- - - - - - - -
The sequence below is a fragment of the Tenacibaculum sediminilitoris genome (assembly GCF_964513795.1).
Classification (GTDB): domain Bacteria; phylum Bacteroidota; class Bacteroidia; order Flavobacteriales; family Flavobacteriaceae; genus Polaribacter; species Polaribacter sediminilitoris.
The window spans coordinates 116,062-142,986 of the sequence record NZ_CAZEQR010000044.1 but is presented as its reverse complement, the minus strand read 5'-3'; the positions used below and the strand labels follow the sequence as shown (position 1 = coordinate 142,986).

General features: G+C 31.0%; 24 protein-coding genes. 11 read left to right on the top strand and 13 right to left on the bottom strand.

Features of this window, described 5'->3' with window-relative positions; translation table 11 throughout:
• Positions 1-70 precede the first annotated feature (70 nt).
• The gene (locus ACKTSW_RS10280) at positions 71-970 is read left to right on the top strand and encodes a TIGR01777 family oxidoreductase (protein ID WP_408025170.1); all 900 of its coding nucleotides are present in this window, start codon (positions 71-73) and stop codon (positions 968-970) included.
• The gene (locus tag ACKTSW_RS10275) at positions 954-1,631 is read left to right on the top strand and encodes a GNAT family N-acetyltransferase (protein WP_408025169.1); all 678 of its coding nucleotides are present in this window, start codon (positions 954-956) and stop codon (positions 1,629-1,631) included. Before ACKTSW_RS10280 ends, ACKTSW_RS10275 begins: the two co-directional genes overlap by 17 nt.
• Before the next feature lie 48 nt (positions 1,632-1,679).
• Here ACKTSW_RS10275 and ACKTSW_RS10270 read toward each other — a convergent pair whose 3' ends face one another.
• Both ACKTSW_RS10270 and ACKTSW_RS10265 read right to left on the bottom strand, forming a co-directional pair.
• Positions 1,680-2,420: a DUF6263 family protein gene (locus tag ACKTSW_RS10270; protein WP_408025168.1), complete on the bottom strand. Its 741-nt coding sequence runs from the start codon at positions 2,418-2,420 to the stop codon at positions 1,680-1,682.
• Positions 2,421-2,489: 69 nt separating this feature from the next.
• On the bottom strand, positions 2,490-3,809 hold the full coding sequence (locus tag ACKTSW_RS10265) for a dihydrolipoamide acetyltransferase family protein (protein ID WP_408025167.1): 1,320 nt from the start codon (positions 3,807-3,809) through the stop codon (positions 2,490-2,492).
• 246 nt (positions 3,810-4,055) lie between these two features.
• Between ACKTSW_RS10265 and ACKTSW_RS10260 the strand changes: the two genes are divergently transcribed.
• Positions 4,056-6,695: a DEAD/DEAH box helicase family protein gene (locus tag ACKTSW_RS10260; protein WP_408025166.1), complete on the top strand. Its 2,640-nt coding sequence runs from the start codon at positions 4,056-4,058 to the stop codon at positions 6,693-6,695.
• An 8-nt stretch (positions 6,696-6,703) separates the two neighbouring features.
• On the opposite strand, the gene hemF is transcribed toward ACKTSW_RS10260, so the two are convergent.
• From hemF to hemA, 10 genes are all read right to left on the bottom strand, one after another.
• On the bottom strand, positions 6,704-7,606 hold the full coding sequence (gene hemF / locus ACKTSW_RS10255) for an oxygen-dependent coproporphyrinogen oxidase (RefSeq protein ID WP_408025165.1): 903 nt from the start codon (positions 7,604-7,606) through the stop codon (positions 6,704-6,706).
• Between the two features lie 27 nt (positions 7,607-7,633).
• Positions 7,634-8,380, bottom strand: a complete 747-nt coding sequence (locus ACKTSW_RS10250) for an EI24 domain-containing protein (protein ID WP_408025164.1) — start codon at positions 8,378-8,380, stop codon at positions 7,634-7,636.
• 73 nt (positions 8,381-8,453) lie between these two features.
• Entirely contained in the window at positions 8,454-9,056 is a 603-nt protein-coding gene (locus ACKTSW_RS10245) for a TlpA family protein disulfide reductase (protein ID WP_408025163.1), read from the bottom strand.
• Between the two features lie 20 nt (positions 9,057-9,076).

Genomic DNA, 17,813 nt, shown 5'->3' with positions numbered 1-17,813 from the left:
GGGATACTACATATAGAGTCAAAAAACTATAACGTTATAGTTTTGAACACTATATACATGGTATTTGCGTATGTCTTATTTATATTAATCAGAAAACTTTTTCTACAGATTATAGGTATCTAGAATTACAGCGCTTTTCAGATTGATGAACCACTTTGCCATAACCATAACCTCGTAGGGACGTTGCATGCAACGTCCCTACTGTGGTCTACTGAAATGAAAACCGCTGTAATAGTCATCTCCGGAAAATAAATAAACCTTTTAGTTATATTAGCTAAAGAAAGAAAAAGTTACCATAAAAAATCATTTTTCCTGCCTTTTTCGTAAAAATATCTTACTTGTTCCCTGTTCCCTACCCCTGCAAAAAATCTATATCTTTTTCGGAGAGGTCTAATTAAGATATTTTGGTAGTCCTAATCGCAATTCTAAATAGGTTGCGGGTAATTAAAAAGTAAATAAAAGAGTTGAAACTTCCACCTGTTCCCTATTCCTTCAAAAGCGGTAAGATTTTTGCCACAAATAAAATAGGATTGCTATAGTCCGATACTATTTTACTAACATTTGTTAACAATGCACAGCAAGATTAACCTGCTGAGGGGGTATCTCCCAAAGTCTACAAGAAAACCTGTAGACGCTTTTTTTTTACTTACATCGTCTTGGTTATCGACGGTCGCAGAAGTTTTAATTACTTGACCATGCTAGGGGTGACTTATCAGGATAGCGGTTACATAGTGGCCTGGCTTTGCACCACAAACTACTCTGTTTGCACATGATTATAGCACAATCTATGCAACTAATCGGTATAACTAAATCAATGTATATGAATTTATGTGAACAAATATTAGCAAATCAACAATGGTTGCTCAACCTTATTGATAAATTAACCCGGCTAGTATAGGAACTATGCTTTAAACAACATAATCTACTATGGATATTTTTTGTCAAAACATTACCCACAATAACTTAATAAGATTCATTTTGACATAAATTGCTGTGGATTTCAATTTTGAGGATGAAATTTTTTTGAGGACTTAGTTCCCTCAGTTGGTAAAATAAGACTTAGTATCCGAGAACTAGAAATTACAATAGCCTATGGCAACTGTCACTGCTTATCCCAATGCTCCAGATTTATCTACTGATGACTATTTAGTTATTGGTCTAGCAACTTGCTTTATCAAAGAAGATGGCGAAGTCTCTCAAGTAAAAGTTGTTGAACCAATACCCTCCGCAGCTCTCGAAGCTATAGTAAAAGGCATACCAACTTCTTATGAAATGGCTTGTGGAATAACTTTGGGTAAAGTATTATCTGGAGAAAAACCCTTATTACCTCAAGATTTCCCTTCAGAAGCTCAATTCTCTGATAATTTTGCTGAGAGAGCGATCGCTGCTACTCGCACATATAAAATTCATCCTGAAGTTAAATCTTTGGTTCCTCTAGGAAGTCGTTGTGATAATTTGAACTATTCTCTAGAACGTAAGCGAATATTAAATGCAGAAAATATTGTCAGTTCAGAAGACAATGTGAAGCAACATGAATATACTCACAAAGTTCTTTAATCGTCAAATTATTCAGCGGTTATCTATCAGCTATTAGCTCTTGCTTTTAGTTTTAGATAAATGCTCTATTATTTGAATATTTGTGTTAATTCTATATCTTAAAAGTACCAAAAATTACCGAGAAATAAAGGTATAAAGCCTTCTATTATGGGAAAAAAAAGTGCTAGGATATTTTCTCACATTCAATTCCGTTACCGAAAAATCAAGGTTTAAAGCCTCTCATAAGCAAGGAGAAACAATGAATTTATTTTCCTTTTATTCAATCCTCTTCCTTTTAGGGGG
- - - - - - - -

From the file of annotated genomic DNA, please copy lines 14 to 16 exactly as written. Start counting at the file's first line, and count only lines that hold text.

• On the bottom strand, positions 2,490-3,809 hold the full coding sequence (locus tag ACKTSW_RS10265) for a dihydrolipoamide acetyltransferase family protein (protein ID WP_408025167.1): 1,320 nt from the start codon (positions 3,807-3,809) through the stop codon (positions 2,490-2,492).
• 246 nt (positions 3,810-4,055) lie between these two features.
• Between ACKTSW_RS10265 and ACKTSW_RS10260 the strand changes: the two genes are divergently transcribed.